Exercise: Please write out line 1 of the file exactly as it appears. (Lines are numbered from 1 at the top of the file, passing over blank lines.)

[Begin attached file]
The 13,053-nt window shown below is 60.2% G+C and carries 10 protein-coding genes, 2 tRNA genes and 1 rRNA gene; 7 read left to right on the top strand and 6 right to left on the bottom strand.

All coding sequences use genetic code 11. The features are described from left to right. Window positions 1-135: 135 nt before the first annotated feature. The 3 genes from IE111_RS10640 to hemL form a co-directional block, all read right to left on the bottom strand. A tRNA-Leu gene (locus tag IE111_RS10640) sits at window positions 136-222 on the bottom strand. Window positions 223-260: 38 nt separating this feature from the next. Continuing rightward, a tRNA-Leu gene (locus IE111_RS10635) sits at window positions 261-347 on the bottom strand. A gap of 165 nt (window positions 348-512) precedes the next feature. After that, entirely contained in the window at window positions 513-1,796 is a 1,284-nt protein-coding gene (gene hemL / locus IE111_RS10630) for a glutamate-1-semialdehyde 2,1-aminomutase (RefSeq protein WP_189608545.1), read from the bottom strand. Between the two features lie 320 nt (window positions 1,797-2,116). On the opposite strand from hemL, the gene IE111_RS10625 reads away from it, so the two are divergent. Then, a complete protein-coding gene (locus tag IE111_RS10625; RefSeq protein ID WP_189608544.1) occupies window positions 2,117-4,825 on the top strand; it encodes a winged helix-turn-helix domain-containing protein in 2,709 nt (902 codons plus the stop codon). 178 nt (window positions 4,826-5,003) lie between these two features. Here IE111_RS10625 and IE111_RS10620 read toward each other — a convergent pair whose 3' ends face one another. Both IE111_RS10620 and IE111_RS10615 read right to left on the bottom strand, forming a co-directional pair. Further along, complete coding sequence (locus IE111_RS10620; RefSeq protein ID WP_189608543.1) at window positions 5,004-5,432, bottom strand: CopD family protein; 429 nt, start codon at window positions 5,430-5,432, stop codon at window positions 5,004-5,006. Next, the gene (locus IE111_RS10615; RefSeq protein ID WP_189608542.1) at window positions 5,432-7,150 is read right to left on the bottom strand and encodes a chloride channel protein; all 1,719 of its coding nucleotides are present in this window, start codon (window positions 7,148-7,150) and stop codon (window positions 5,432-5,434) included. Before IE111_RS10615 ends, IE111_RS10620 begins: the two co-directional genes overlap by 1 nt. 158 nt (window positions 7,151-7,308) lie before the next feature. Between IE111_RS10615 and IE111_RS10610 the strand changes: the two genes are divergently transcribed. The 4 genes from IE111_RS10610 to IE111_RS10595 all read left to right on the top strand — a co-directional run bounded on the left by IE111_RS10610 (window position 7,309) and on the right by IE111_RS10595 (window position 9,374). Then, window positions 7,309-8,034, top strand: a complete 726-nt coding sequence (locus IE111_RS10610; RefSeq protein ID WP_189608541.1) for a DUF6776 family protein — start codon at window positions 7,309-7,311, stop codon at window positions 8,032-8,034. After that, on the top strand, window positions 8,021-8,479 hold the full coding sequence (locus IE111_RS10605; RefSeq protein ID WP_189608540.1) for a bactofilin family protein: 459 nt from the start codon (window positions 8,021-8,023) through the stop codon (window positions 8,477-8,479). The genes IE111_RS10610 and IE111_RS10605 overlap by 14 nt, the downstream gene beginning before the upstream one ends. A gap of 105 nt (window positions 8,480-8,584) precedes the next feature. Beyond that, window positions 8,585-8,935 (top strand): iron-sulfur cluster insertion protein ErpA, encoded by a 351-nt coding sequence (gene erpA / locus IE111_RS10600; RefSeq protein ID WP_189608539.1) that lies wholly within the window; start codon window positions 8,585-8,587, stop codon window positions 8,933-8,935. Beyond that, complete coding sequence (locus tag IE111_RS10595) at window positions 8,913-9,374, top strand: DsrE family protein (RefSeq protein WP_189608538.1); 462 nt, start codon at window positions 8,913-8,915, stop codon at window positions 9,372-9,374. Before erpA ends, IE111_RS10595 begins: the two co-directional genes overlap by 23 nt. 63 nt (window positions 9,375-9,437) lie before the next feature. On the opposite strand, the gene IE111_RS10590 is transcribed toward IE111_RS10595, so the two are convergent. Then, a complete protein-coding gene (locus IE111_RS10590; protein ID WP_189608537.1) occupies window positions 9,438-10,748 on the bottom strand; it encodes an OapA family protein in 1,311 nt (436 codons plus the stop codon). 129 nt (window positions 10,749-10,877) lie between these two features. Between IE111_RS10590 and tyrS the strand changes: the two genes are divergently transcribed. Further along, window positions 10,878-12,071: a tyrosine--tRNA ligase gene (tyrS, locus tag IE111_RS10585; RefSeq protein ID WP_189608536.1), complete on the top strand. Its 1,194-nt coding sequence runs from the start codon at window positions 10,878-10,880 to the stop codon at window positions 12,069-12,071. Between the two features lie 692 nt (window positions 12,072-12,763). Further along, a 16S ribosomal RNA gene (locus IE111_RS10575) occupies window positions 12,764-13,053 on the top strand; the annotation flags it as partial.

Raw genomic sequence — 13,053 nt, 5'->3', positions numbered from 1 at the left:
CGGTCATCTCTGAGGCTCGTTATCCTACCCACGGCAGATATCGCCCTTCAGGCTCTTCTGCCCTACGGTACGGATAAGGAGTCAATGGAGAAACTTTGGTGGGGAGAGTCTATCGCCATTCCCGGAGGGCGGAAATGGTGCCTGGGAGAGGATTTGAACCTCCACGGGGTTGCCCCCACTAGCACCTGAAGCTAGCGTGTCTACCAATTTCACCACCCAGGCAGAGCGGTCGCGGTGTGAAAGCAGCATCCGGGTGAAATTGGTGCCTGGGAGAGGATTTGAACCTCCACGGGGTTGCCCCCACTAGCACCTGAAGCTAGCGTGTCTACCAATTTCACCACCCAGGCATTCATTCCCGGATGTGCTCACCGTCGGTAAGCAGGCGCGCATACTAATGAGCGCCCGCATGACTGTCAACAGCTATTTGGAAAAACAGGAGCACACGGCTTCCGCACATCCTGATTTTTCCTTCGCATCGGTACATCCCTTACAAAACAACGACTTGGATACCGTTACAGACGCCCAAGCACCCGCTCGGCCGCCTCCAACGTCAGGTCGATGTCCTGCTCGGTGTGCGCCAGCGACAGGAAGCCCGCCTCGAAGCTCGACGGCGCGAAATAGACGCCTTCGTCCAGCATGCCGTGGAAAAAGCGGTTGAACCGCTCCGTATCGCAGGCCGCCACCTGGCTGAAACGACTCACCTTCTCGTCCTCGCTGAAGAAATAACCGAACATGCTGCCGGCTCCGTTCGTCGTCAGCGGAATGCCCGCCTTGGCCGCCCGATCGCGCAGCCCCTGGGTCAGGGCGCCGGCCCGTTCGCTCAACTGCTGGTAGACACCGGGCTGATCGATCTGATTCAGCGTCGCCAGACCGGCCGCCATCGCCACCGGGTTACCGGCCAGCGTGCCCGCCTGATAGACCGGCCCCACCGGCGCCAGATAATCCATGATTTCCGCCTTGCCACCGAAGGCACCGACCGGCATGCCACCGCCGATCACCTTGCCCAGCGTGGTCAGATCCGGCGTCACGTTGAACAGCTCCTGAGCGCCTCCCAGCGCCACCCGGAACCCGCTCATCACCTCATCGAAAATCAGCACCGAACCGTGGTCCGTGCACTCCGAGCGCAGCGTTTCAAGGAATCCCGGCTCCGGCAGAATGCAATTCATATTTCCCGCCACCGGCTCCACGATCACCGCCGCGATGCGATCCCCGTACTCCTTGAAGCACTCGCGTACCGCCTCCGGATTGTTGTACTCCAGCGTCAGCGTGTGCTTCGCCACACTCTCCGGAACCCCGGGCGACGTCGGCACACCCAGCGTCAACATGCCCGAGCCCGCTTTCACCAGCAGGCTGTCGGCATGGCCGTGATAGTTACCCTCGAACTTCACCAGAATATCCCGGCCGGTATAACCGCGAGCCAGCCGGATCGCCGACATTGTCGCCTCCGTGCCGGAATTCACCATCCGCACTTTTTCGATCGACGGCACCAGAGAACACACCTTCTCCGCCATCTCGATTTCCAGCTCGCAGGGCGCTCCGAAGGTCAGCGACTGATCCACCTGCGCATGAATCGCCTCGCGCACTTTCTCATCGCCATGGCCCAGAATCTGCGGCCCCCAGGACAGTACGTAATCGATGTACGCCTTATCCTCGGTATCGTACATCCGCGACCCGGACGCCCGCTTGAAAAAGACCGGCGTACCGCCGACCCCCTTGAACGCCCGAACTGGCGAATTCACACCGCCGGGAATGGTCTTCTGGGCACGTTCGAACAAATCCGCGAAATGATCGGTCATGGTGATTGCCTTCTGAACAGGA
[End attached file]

The 13,053-nt window shown below is 60.2% G+C and carries 10 protein-coding genes, 2 tRNA genes and 1 rRNA gene; 7 read left to right on the top strand and 6 right to left on the bottom strand.